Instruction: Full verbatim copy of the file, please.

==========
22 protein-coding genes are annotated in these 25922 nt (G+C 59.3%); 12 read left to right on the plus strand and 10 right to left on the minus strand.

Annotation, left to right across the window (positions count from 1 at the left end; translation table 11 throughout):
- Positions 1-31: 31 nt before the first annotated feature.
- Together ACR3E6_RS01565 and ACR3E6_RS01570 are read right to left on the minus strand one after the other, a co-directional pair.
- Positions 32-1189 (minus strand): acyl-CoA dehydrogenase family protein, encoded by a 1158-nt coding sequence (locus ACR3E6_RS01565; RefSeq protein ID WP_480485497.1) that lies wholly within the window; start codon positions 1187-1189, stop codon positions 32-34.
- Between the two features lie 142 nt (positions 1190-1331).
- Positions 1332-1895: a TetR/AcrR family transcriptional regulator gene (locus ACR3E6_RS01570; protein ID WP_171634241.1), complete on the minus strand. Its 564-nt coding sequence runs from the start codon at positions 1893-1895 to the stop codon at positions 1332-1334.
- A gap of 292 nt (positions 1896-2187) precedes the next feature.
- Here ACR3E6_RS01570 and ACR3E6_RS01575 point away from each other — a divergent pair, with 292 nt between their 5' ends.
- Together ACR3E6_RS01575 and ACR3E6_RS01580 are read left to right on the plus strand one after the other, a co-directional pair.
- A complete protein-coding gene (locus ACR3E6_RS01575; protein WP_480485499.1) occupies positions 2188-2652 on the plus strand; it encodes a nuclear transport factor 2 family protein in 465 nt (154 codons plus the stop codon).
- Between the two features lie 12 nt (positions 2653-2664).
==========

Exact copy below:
22 protein-coding genes are annotated in these 25922 nt (G+C 59.3%); 12 read left to right on the plus strand and 10 right to left on the minus strand.

Annotation, left to right across the window (positions count from 1 at the left end; translation table 11 throughout):
- Positions 1-31: 31 nt before the first annotated feature.
- Together ACR3E6_RS01565 and ACR3E6_RS01570 are read right to left on the minus strand one after the other, a co-directional pair.
- Positions 32-1189 (minus strand): acyl-CoA dehydrogenase family protein, encoded by a 1158-nt coding sequence (locus ACR3E6_RS01565; RefSeq protein ID WP_480485497.1) that lies wholly within the window; start codon positions 1187-1189, stop codon positions 32-34.
- Between the two features lie 142 nt (positions 1190-1331).
- Positions 1332-1895: a TetR/AcrR family transcriptional regulator gene (locus ACR3E6_RS01570; protein ID WP_171634241.1), complete on the minus strand. Its 564-nt coding sequence runs from the start codon at positions 1893-1895 to the stop codon at positions 1332-1334.
- A gap of 292 nt (positions 1896-2187) precedes the next feature.
- Here ACR3E6_RS01570 and ACR3E6_RS01575 point away from each other — a divergent pair, with 292 nt between their 5' ends.
- Together ACR3E6_RS01575 and ACR3E6_RS01580 are read left to right on the plus strand one after the other, a co-directional pair.
- A complete protein-coding gene (locus ACR3E6_RS01575; protein WP_480485499.1) occupies positions 2188-2652 on the plus strand; it encodes a nuclear transport factor 2 family protein in 465 nt (154 codons plus the stop codon).
- Between the two features lie 12 nt (positions 2653-2664).